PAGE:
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MBC
  • [lowest] that kills 99.9% of inoculum
  • Used for serious infections: endocarditis, meningitis, sepsis
MIC
  • [lowest] that prevents growth of culture
  • determined for most infections
Antibiotics that cross BBB
  • antibiotic must accumulate in CSF @ therapeutic levels
  • inflammation facilitates penetration of antibiotic
  • Penicillins: 3rd gen. Cephalosporins
Antibiotics that cross Prostatic Epithelium
  • Fluoroquinolones
Crossing the lipid barrier: lipid solubility & pKa
  • + lipophillic = + crossability
  • Uncharged= + crossability
Immune System
  • Patient factors
  • Immunosuppression in general = need for higher dose or longer tx.
Hepatic & Renal Dysfunction
  • Patient Factors
Accumulation of antibiotics --> toxicity unless dosage is modified

Kidney:
most drugs eliminated in urine, (elderly affected)

Liver
: erythromycin, tetracycline
Pregnancy & Lactation
  • Patient Factors
Placenta permeable to ALL antimicrobials, most have no effects
  • Tetracyclines: tooth dysplasia & inhibits bone growth
  • Aminoglycosides: ototoxic
  • Anthelmintics: embryotoxic/teratogenic
Poor Perfusion & Age
  • Patient Factors
  • ↓Q --> ↓ [antimicrobial]
Neonates: kidney/liver not developed     
Contraindicated in Neonates
  • Chloramphenicol: Gray baby syndrome
  • Sulfonamides: kernicterus
Contraindications in Young Kids
  • Tetracycline: inhib. bone growth
  • Fluoroquinolones: inhib. cartilage growth
Bacteriostatic Drugs
inhibit proliferation of bacteria & reduce the spread of infx. until immune system eradicates mo.
Bactericidal Agents
Kill bacteria: [] or time-dependent killing
Narrow Spectrum Antibiotic
Acts only on a single group of mo's
  • Pen G: Gm+
  • Isoniazid: Mycobacterium
Extended Spectrum Antibiotics
Effective against Gm+ & few Gm-
  • Amoxicillin
Broad Spectrum Antibiotics
Wide range of microbial species; may --> superinfection
Combination Therapy (Pros/Cons)
Pros
  1. Synergy: B-lactams/Aminoglycosides, Sulfanomides/Trimethoprim
  2. Serious, polymicrobial infx.
  3. Empiric therapy
  4. Used for mycobacterial & HIV infx.: decrease resistance
Cons
  1. antagonism: Ex. B-lactams only effective when mo's are proliferating, so using a static agent would antagonize the -cidal drug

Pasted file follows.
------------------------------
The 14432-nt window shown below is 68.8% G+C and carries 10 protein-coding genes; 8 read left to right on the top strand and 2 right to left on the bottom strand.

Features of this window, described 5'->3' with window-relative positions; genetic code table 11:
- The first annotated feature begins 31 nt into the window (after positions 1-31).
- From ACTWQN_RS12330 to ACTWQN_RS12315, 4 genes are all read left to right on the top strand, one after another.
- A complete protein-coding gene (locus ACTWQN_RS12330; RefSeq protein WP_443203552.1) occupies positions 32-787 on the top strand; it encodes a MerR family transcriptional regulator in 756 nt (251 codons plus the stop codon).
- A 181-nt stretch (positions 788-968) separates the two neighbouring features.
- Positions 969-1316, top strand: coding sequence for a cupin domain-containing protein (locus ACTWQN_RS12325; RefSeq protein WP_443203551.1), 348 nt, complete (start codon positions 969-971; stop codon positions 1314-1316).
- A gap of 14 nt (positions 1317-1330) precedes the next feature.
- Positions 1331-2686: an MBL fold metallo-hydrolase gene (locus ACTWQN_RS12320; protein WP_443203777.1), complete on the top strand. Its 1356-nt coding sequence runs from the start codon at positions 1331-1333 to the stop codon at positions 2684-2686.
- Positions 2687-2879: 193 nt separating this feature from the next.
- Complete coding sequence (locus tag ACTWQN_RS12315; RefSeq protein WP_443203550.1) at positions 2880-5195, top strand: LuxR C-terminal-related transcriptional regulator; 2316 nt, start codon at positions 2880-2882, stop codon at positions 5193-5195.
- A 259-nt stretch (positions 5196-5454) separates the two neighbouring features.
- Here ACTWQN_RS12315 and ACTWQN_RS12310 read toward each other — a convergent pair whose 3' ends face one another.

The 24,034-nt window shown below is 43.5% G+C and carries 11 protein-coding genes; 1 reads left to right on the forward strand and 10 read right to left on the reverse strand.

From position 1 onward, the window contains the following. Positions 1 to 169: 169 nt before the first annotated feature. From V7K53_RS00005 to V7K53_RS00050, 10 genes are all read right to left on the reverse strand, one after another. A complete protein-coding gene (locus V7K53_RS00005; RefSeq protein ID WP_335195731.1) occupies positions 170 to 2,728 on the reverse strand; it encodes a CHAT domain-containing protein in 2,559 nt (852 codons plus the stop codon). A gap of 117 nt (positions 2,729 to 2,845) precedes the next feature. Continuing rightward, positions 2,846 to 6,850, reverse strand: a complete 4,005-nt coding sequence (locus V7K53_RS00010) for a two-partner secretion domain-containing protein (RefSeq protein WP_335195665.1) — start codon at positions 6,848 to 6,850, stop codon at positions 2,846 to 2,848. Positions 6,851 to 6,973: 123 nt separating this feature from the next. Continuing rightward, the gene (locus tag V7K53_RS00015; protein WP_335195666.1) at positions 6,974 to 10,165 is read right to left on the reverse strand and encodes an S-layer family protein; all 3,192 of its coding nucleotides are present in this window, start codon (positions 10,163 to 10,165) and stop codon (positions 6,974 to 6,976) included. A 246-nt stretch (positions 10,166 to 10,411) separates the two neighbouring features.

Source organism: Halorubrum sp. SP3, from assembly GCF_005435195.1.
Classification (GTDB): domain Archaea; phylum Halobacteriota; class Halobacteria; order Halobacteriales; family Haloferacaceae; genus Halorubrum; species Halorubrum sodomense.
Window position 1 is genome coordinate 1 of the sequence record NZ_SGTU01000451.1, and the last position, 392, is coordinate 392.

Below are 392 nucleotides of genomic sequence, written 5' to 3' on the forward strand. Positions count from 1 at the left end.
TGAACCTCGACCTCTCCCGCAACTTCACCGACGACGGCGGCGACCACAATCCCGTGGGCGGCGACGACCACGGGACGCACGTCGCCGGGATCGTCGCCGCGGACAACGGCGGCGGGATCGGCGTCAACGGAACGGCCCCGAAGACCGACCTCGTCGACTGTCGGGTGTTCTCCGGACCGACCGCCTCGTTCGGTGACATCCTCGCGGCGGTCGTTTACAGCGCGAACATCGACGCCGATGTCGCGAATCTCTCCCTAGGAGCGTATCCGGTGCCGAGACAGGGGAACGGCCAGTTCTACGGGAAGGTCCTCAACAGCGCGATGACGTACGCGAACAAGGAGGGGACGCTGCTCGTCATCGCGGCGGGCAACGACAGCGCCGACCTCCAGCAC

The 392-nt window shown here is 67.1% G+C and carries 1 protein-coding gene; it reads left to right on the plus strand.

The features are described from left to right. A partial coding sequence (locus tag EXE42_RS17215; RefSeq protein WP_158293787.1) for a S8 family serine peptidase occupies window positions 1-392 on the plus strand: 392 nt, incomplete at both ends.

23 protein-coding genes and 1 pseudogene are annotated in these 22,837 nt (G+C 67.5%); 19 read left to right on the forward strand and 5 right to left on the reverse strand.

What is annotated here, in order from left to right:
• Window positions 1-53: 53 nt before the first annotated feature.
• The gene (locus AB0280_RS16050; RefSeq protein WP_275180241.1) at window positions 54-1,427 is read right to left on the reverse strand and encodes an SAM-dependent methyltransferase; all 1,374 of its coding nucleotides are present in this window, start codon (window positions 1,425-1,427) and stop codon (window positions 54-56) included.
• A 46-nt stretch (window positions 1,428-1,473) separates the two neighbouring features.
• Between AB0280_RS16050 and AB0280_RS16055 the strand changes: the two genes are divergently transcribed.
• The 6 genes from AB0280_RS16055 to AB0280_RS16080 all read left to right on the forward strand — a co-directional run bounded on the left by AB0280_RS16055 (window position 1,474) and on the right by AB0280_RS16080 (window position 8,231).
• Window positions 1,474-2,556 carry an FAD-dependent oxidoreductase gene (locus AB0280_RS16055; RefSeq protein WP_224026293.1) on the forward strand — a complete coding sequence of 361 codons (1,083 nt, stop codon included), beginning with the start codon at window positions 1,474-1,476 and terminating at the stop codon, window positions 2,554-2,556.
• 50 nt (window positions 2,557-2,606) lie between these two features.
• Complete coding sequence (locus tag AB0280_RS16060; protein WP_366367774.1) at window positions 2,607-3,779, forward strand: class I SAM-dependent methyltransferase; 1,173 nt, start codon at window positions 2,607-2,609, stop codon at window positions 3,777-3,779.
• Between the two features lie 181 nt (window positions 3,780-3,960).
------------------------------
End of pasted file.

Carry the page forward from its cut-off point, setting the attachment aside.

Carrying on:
Drug Resistance
Resistance= when bacterial growth is not inhibited by the [highest] that the patient can tolerate

  1. Innate resistance
  2. Resistant Strains: spontan. mutation, acquired & selection (alteration in protein expression in resistant mo)
Genetic Alterations
  • Drug resistance
  1. Spontaneous mutation: chromosomal bc of nt changes. Ex. Rifampin-resistant-M. tuberculosis
  2. DNA transfer of plasmids: plasmids passed between cells (result of overuse) Ex. pts. w/ Vanc-R-SA have obtained the R plasmid from Vanc-R-enterococcus
Altered Protein Expression
  • Drug Resistance
  1. Alteration in target proteins: Δ PBP in MRSA, modification of 50S ribosome in Azithro-R-Gm+ mos
  2. Reduced accumulation: mos produce LPS layer or use an efflux pump to ↓ [Ab], Tetracyclines
  3. Enzymatic inactivation: mos produce Ab-inactivating enzymes, Ex. B-lactamases
CTI (Chemotherapeutic Index)
CTI = Toxicitypt/toxicitypathogen
=LD50pt/LD(orED)50pathogen
HIGH CTI = selective toxicity
Ampho"terrible" B: CTI=2 (bad!)
Complications with Antimicrobial Therapy
  1. Hypersensitivity: Ex. Penicillins & Sulfonamides (sx. urticaria --> shock)
  2. Direct Toxicity: Elevated [serum] --> direct actions on cellular fx. Ex. Aminoglycosides-->directly damage Organ of Corti
  3. Superinfections: bc of broad spec, or combination therapy
Superinfections
Caused by use of broad spectrum Ab that destroys normal flora of upper resp. & GI/GU tracts
  • C.difficile --> pseudomembraneous collitis
  • Staph Aureus--> staph. enterocolitis
  • Candida--> intestinal candidiasis
Classification of Antimicrobials
  • Chemical Structure (11)
  • Mechanism of Action (5)
  • Activity against specific kids of mos (6)